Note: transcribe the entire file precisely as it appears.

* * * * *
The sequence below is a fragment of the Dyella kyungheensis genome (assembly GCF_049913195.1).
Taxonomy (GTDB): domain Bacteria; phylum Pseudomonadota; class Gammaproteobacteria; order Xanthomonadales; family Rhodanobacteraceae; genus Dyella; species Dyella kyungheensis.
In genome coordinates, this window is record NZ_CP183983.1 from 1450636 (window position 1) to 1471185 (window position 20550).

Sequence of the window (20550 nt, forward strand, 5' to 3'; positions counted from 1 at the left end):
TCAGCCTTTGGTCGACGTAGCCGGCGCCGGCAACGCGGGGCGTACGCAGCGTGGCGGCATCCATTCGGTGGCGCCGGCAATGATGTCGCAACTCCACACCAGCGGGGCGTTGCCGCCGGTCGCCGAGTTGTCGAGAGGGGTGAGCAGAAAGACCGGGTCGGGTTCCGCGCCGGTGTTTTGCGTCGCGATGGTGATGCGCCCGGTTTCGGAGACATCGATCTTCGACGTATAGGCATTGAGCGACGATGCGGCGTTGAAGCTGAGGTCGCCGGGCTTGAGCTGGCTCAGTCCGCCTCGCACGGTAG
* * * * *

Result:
The sequence below is a fragment of the Dyella kyungheensis genome (assembly GCF_049913195.1).
Taxonomy (GTDB): domain Bacteria; phylum Pseudomonadota; class Gammaproteobacteria; order Xanthomonadales; family Rhodanobacteraceae; genus Dyella; species Dyella kyungheensis.
In genome coordinates, this window is record NZ_CP183983.1 from 1450636 (window position 1) to 1471185 (window position 20550).

Sequence of the window (20550 nt, forward strand, 5' to 3'; positions counted from 1 at the left end):
TCAGCCTTTGGTCGACGTAGCCGGCGCCGGCAACGCGGGGCGTACGCAGCGTGGCGGCATCCATTCGGTGGCGCCGGCAATGATGTCGCAACTCCACACCAGCGGGGCGTTGCCGCCGGTCGCCGAGTTGTCGAGAGGGGTGAGCAGAAAGACCGGGTCGGGTTCCGCGCCGGTGTTTTGCGTCGCGATGGTGATGCGCCCGGTTTCGGAGACATCGATCTTCGACGTATAGGCATTGAGCGACGATGCGGCGTTGAAGCTGAGGTCGCCGGGCTTGAGCTGGCTCAGTCCGCCTCGCACGGTAG